Sorry if the lede was misleading--long intro thread, unrelated to the surgeon in GA, a former poster in the Lap-Band forum, or a grocer who sold toilet tissue. Also not a BM discussion, although I gather those are popular 'round these parts.
Hello, all. Apologies for the length; maybe the info or discussions will help some in the future.
Like many here, I’ve battled obesity my entire life, from Husky-sized jeans to a HW of 453 in 2017. Through a counselor, I connected with a weight loss PCP, and by working with him and a NUT have lost 130 lbs in 2 years. I was content with this method and pace, but circumstances had other plans.
This past summer, I presented with symptoms consistent with gallstones. After an external ultrasound showed nothing, PCP ordered an EUS. Surprise, pancreatic neuroendocrine tumor (PNET), on my birthday, no less! Consults with surgical and medical oncologists ensued, and while I have the kind of cancer that killed Steve Jobs, as long as I don’t treat it with carrot juice and happy thoughts, it probably won’t kill me tomorrow. That’s good, since as a husband and father, I want to stick around.
The (hopefully not) killer, though, is that my cancer doesn’t show up on bloodwork or CT, and only marginally on PET. Med and surg onc, per secondary and tertiary opinions, concur that the best treatment plan is to cut it out.
What has this to do with WLS, you ask?
As I wrote above, I was happy to keep losing my 5 lbs/month, see where I landed, and make further lifestyle changes when I plateaued. However, the cancer I have, according to World-Class Oncologists ™, can flip a switch any time and go from not-a-problem to Patrick Swayze-level, and nobody understands exactly why or how.
WLS enters the picture as a catalyst to accelerate treatment. The thinking is that VSG (my recommended procedure, based on my initial consult with Dr. Hussain and the bariatric team at UC) will drastically en-rapidate my weight loss, possibly helping me drop as much as 70-90% of my excess body weight in the next 9-12 months. In that way, the surg onc should be able to operate on a healthier patient with fewer complications, especially if, as seems likely, he has to pivot to what would be, at worst, a laparoscopic Whipple procedure.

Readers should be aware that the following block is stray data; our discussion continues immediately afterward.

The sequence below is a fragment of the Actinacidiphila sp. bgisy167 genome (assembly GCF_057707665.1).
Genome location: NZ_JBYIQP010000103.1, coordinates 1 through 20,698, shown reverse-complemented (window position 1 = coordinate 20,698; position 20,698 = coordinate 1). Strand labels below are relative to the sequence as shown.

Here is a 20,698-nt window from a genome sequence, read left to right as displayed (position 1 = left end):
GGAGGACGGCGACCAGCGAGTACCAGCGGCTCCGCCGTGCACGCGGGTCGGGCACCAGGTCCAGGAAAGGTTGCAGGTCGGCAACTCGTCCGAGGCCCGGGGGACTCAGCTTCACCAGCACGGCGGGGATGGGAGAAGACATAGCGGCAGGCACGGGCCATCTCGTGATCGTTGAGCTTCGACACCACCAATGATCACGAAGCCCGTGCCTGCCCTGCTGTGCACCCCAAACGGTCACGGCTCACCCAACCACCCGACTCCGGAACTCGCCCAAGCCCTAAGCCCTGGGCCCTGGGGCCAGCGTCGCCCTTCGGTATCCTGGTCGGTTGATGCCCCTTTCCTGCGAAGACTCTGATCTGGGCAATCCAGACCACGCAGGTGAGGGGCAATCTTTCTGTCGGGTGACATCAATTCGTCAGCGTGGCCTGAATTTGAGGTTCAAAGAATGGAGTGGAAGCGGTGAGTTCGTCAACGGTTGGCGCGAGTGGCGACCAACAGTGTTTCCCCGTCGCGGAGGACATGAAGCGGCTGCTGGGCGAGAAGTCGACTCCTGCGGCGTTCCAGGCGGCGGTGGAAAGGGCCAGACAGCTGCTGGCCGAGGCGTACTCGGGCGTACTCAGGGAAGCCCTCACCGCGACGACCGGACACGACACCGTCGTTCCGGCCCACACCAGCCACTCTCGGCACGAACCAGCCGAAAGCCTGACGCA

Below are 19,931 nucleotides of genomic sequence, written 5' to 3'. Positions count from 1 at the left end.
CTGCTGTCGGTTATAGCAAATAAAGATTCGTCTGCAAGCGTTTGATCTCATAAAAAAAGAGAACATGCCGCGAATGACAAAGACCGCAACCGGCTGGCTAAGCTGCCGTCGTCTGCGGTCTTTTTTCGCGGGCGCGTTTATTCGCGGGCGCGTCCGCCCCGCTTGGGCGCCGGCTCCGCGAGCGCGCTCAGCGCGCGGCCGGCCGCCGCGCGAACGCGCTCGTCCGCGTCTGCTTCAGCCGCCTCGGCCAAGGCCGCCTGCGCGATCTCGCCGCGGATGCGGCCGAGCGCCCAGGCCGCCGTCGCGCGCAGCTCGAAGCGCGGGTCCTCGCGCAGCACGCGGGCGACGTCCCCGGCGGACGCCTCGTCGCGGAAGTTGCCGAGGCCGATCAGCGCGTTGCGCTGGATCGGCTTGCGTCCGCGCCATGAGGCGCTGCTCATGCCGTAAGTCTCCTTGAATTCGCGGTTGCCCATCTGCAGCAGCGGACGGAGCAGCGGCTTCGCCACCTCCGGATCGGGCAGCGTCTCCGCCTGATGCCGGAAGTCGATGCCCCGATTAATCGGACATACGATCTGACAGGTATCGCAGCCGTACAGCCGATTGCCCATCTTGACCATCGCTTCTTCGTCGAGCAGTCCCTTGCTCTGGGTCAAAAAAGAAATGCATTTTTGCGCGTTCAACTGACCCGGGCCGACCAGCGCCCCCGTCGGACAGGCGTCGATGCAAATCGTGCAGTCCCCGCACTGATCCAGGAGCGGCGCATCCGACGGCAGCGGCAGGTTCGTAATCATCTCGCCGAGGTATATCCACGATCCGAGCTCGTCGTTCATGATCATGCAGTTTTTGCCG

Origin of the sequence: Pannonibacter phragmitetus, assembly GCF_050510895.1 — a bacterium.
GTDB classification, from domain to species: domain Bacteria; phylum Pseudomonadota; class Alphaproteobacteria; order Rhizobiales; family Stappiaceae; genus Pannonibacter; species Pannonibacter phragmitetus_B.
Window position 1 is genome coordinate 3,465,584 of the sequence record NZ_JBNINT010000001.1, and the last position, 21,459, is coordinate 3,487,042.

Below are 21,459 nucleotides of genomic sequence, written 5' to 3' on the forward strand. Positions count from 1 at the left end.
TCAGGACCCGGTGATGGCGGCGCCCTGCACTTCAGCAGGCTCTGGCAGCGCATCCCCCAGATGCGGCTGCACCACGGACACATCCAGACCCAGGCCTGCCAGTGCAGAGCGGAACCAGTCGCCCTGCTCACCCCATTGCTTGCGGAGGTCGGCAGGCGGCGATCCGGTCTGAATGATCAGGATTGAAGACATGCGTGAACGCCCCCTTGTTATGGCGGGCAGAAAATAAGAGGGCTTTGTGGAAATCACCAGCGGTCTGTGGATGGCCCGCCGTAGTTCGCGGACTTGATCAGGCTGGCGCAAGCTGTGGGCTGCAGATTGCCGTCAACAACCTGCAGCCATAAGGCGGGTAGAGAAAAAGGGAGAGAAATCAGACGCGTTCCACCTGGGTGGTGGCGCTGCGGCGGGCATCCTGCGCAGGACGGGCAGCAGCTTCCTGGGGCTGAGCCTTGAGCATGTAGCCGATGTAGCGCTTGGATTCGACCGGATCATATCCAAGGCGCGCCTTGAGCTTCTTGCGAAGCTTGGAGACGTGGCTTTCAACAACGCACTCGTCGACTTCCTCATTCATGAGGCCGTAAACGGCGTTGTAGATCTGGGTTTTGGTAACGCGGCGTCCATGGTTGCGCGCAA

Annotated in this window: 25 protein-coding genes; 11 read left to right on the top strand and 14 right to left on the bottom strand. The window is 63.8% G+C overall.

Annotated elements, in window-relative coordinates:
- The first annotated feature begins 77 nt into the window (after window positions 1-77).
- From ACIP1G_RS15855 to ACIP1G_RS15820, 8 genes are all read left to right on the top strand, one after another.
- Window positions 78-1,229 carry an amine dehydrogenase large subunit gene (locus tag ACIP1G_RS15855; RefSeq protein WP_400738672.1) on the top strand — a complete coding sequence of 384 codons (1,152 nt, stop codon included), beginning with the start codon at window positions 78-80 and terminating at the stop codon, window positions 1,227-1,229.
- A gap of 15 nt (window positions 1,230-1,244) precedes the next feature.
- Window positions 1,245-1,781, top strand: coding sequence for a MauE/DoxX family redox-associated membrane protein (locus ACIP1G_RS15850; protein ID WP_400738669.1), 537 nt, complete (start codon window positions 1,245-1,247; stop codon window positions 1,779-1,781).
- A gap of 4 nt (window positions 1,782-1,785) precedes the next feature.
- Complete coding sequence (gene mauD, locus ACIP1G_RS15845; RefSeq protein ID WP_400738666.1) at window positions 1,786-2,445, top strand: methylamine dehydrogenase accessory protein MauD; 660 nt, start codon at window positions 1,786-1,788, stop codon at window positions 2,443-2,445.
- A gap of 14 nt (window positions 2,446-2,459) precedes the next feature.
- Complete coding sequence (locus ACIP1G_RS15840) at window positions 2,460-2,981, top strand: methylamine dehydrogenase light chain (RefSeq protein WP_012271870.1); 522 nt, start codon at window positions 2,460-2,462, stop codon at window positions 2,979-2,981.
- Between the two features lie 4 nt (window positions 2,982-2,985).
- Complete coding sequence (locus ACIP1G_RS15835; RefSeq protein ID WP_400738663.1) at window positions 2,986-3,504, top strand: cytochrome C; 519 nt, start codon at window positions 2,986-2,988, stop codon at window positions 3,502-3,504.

Being a lesser man at the time of that surgery should make the whole process less risky overall, but that’s just one of the questions for the surgical team that I’ll begin to firm up once I start the formal pre-op process. I’ve been assessed as a near-ideal bariatric candidate by psych based on my previous work, and by NUT based on the low-carb high-protein changes we’ve institutionalized in our family lifestyle. We even gave the NUT two recipes she said she’d share with her patients! I have concerns in both areas, though, that I’m working to get a handle on—psych, given my history with depression, and nutrition, since some of the strategies I’ve used to be successful up to now might not be compatible with VSG.
Anyway, thanks for letting me introduce myself and overshare. If you have any relevant thoughts or experience on the above, especially if you have had, or know anyone who has had, a Whipple procedure after a VSG, I’d REALLY like to hear from you, since there’s not much in the open literature on it. I’ll maybe post more details, questions, etc., in the relevant sub-forums if I can’t find something through search, but again, thanks for letting me vent and share.